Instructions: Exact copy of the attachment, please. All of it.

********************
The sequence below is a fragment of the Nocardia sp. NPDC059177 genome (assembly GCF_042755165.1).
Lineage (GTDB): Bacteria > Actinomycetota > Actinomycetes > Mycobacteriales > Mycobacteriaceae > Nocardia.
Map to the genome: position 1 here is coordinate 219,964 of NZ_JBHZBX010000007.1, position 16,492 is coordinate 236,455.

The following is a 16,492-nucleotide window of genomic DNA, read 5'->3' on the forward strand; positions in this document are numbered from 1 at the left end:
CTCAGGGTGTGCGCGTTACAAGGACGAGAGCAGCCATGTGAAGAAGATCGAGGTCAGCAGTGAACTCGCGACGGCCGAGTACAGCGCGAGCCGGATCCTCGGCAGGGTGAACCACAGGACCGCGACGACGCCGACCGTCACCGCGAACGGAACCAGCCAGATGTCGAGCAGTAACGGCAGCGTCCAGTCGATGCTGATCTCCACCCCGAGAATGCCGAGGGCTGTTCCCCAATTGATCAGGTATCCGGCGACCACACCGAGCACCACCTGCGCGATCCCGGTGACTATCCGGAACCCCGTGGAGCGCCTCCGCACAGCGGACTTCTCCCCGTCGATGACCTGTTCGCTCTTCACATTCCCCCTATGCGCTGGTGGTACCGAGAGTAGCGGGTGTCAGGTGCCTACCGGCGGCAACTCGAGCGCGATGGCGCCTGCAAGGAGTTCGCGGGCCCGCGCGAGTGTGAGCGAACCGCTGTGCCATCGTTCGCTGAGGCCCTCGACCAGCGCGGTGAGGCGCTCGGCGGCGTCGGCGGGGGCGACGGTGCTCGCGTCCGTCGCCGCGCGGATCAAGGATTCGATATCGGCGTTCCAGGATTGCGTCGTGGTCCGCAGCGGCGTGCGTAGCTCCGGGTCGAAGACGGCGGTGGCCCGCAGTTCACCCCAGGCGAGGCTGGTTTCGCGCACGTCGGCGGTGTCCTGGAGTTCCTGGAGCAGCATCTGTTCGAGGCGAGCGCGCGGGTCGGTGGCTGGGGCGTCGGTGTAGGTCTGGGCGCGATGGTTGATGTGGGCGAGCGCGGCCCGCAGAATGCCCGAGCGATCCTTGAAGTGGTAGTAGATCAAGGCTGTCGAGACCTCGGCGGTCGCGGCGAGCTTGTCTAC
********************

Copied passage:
The sequence below is a fragment of the Nocardia sp. NPDC059177 genome (assembly GCF_042755165.1).
Lineage (GTDB): Bacteria > Actinomycetota > Actinomycetes > Mycobacteriales > Mycobacteriaceae > Nocardia.
Map to the genome: position 1 here is coordinate 219,964 of NZ_JBHZBX010000007.1, position 16,492 is coordinate 236,455.

The following is a 16,492-nucleotide window of genomic DNA, read 5'->3' on the forward strand; positions in this document are numbered from 1 at the left end:
CTCAGGGTGTGCGCGTTACAAGGACGAGAGCAGCCATGTGAAGAAGATCGAGGTCAGCAGTGAACTCGCGACGGCCGAGTACAGCGCGAGCCGGATCCTCGGCAGGGTGAACCACAGGACCGCGACGACGCCGACCGTCACCGCGAACGGAACCAGCCAGATGTCGAGCAGTAACGGCAGCGTCCAGTCGATGCTGATCTCCACCCCGAGAATGCCGAGGGCTGTTCCCCAATTGATCAGGTATCCGGCGACCACACCGAGCACCACCTGCGCGATCCCGGTGACTATCCGGAACCCCGTGGAGCGCCTCCGCACAGCGGACTTCTCCCCGTCGATGACCTGTTCGCTCTTCACATTCCCCCTATGCGCTGGTGGTACCGAGAGTAGCGGGTGTCAGGTGCCTACCGGCGGCAACTCGAGCGCGATGGCGCCTGCAAGGAGTTCGCGGGCCCGCGCGAGTGTGAGCGAACCGCTGTGCCATCGTTCGCTGAGGCCCTCGACCAGCGCGGTGAGGCGCTCGGCGGCGTCGGCGGGGGCGACGGTGCTCGCGTCCGTCGCCGCGCGGATCAAGGATTCGATATCGGCGTTCCAGGATTGCGTCGTGGTCCGCAGCGGCGTGCGTAGCTCCGGGTCGAAGACGGCGGTGGCCCGCAGTTCACCCCAGGCGAGGCTGGTTTCGCGCACGTCGGCGGTGTCCTGGAGTTCCTGGAGCAGCATCTGTTCGAGGCGAGCGCGCGGGTCGGTGGCTGGGGCGTCGGTGTAGGTCTGGGCGCGATGGTTGATGTGGGCGAGCGCGGCCCGCAGAATGCCCGAGCGATCCTTGAAGTGGTAGTAGATCAAGGCTGTCGAGACCTCGGCGGTCGCGGCGAGCTTGTCTAC